Since 1936, Omega has been sending not only clocks but entire teams of repairers and technicians to the Games. The company is required to cover 35 sports, with a comprehensive list of specifications of 150 to 300 pages for each. An “Olympic Result Information System” produces 54 different sets of results and statistic sheets for each event, and a daily report 30 minutes after the end of each.
Omega started benefiting from the publicity coming from larger TV broadcasts in the 60s, as the International Olympic Committee received money from television stations for the first time. Innsbruck 1964 provided the first large-scale TV broadcasting opportunity. The public was informed of the times athletes had taken on giant screens by Omega for the first time ever.
Tests of new technologies are always done before the Olympics, at regional championships, for example. Ensuring transparency is a key concern: in 1968, Omega started to provide the press, TV, judges and the general public with additional information and statistics.
Tokyo 2020: Unfazed by the COVID pandemic
or the 29th time in history, the brand will fulfil its role as the Official Timekeeper of the Olympic Games in Tokyo this month.339 events in 33 sports will be competed in Japan, and Omega will be measuring every second of action. New sports for this years Games provide new timing challenges: karate, sport climbing, surfing, baseball and skateboarding.
Omega’s precision and equipment is a vital part of every athlete going for gold. The company’s timekeeping evolution is set to continue in Japan with new motion sensing and positioning technologies that will redefine our understanding of sport. It will tell the complete story of each event as it unfolds.
With the use of motion sensing and positioning systems, a comprehensive range of real-time data will be collected, giving everyone a total understanding of how each event was won.
Spectators will be entertained by being able to see exactly how an athlete reached their final time and result, providing incredibly helpful learnings for athletes and coaches too. Furthermore, the information will give commentators and analysts much more content for their storytelling of a victory. In the absence of a colorful crowd on site to tell the story visually, this will be highly valued.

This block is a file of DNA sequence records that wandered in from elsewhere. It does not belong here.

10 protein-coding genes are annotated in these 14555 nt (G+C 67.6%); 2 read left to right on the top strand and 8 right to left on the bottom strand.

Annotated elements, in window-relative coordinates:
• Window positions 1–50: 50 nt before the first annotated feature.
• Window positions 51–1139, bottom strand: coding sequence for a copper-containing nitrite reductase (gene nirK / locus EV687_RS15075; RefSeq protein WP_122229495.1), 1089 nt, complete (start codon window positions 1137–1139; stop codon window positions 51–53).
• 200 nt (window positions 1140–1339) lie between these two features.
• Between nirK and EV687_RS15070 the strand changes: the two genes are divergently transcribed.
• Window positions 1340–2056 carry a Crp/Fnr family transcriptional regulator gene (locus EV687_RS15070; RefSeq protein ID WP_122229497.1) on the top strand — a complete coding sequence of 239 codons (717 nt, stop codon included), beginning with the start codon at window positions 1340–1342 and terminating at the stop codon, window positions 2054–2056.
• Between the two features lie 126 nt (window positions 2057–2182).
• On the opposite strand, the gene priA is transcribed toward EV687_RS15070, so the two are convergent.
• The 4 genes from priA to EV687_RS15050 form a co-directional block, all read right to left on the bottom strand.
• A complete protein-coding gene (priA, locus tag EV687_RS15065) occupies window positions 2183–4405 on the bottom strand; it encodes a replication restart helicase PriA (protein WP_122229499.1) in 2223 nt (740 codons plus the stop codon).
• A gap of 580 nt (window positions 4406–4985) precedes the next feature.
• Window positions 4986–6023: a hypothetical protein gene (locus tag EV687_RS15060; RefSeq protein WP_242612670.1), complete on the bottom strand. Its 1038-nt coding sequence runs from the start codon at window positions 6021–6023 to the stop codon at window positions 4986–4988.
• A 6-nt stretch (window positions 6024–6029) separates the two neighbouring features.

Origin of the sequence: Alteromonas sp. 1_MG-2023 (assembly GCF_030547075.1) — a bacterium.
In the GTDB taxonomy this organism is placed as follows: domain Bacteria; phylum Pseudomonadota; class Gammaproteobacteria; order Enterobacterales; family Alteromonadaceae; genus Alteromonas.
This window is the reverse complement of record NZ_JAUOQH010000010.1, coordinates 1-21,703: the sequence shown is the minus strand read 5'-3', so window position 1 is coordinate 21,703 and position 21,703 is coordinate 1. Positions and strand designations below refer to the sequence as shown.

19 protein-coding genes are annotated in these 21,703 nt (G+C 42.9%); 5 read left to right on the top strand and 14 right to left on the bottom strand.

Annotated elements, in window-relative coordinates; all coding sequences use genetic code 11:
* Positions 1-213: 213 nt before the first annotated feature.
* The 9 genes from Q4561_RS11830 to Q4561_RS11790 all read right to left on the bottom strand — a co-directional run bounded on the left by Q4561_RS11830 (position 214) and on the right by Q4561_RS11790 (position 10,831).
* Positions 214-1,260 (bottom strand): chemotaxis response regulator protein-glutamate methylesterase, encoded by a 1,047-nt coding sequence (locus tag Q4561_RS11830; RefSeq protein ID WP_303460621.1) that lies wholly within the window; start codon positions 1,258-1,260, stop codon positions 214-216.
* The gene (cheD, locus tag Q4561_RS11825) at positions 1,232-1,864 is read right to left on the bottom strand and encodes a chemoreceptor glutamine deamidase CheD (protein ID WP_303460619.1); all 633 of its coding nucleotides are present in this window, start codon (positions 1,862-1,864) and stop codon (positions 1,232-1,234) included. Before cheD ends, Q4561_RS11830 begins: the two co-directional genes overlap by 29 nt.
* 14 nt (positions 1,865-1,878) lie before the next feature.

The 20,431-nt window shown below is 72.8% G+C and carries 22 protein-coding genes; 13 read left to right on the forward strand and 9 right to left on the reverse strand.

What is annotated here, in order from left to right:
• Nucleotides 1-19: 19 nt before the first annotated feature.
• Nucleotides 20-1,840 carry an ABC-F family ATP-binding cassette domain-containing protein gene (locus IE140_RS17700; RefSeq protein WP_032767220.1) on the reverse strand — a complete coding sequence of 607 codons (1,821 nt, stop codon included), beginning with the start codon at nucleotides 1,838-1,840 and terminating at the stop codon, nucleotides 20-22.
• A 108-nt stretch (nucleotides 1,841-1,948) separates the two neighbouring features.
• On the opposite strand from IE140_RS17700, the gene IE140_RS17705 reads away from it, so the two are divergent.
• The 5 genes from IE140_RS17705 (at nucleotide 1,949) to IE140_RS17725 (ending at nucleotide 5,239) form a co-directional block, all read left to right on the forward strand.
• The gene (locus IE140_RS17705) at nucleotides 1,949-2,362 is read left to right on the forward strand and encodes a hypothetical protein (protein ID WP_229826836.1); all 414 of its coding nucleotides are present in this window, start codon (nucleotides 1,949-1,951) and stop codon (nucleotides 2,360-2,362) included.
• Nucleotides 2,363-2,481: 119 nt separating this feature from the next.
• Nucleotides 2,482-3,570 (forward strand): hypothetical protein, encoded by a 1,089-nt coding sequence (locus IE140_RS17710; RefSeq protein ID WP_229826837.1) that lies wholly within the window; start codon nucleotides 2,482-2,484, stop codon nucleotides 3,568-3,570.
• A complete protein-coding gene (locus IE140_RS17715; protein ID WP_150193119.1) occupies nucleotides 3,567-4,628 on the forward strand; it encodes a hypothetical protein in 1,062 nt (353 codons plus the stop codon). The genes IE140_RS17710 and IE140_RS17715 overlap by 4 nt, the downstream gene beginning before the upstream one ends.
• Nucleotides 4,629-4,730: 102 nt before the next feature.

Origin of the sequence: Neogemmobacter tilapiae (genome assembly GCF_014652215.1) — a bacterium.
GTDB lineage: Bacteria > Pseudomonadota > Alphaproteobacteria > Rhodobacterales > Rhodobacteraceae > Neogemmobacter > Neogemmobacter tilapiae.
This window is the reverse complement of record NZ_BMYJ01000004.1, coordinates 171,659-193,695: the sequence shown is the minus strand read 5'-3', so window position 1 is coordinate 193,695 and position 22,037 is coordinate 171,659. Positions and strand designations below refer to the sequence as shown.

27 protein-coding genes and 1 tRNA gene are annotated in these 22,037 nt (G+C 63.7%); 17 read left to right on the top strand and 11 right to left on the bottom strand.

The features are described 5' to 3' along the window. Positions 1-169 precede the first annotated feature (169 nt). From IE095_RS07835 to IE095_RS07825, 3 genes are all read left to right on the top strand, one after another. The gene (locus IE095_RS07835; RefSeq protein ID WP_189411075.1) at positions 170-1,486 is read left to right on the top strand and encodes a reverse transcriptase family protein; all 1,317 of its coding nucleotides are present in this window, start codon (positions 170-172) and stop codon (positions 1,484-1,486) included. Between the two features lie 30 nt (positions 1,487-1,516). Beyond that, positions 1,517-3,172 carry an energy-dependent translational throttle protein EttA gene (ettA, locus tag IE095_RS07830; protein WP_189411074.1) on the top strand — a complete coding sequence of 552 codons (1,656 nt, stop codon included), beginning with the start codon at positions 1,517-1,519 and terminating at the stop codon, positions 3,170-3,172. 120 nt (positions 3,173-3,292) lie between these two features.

How did Omega adapt to the postponement? Well, time on the job has, to some degree, helped Omega be agile – a prerequisite for innovation.
“Omega has been operating since 1848 and during that time we have witnessed many social and economic difficulties throughout the world,” says Raynald Aeschlimann, Omega’s President & CEO. “We have learned to be adaptable and this recent Olympic Games challenge is no exception. We are a very resilient brand and we have been able to adjust very well.”
“From a logistical point of view, the postponement required some reorganization for our timekeeping team. However our close relationship with the IOC, which has been ongoing since 1932, has ensured that we’ve been greatly supported and that our changing needs have been catered to in a straightforward way.”
That said, being prepared for the unplanned has always been something Omega has prioritized. Just think, snowstorms can bury key timekeeping equipment for ski competitions and it’s on the Omega team to be able improvise and repair things quickly.
Omega wants to break records too
[+]OMEGAAs OMEGA approaches 100 years of Olympic Games timekeeping, its evolution from simple stopwatches to high-tech equipment – with time itself unchanging – perfectly shows the innovation and pioneering spirit possible in a brand.
In London in 2012, Omega introduced three new pieces of “futuristic” equipment, including new starting blocks used by sprinters and short-distance runners; the innovative “swimming show” that instantly ranks the top three finishers in the pool; and the high-precision “quantum timer” used in athletics and water sports that has an enhanced resolution of one millionth of a second.
Today, even more devices are being used such as the light and electronic sound “starting pistol” in bright red, and the Omega Scan’O’Vision MYRIA that captures 10,000 frames per second in a photo finish.
“I expect we will continue in the same way, with many more exciting developments to come,” says Aeschlimann. “But really, the next frontier is already here. Motion sensing and positioning systems are helping us to see and understand each event in a brand new way, with in-depth data and live athlete information being collected like never before.”
All that started in PyeongChang, the 2018 Winter Olympics, and you’ll see much more of it on screen from July 23rd at Tokyo 2020.